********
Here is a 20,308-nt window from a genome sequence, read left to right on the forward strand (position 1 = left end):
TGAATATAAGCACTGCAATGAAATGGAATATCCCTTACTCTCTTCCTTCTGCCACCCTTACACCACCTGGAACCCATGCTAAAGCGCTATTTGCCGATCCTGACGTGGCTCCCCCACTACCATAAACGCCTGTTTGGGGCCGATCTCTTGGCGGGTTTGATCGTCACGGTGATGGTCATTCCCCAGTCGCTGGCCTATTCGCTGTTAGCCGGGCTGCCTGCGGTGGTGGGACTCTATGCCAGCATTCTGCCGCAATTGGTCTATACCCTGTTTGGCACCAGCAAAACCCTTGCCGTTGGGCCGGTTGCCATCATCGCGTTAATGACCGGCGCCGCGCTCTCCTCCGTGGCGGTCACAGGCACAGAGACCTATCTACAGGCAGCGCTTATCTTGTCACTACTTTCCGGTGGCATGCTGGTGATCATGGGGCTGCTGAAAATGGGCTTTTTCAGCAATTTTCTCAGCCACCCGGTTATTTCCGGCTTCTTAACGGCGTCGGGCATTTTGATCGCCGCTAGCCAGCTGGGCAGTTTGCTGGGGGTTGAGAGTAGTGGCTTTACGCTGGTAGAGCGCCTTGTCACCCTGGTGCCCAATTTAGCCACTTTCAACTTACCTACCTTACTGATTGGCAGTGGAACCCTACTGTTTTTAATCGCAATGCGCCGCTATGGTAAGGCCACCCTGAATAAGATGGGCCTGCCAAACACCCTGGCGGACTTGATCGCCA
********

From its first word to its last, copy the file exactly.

Here is a 20,308-nt window from a genome sequence, read left to right on the forward strand (position 1 = left end):
TGAATATAAGCACTGCAATGAAATGGAATATCCCTTACTCTCTTCCTTCTGCCACCCTTACACCACCTGGAACCCATGCTAAAGCGCTATTTGCCGATCCTGACGTGGCTCCCCCACTACCATAAACGCCTGTTTGGGGCCGATCTCTTGGCGGGTTTGATCGTCACGGTGATGGTCATTCCCCAGTCGCTGGCCTATTCGCTGTTAGCCGGGCTGCCTGCGGTGGTGGGACTCTATGCCAGCATTCTGCCGCAATTGGTCTATACCCTGTTTGGCACCAGCAAAACCCTTGCCGTTGGGCCGGTTGCCATCATCGCGTTAATGACCGGCGCCGCGCTCTCCTCCGTGGCGGTCACAGGCACAGAGACCTATCTACAGGCAGCGCTTATCTTGTCACTACTTTCCGGTGGCATGCTGGTGATCATGGGGCTGCTGAAAATGGGCTTTTTCAGCAATTTTCTCAGCCACCCGGTTATTTCCGGCTTCTTAACGGCGTCGGGCATTTTGATCGCCGCTAGCCAGCTGGGCAGTTTGCTGGGGGTTGAGAGTAGTGGCTTTACGCTGGTAGAGCGCCTTGTCACCCTGGTGCCCAATTTAGCCACTTTCAACTTACCTACCTTACTGATTGGCAGTGGAACCCTACTGTTTTTAATCGCAATGCGCCGCTATGGTAAGGCCACCCTGAATAAGATGGGCCTGCCAAACACCCTGGCGGACTTGATCGCCA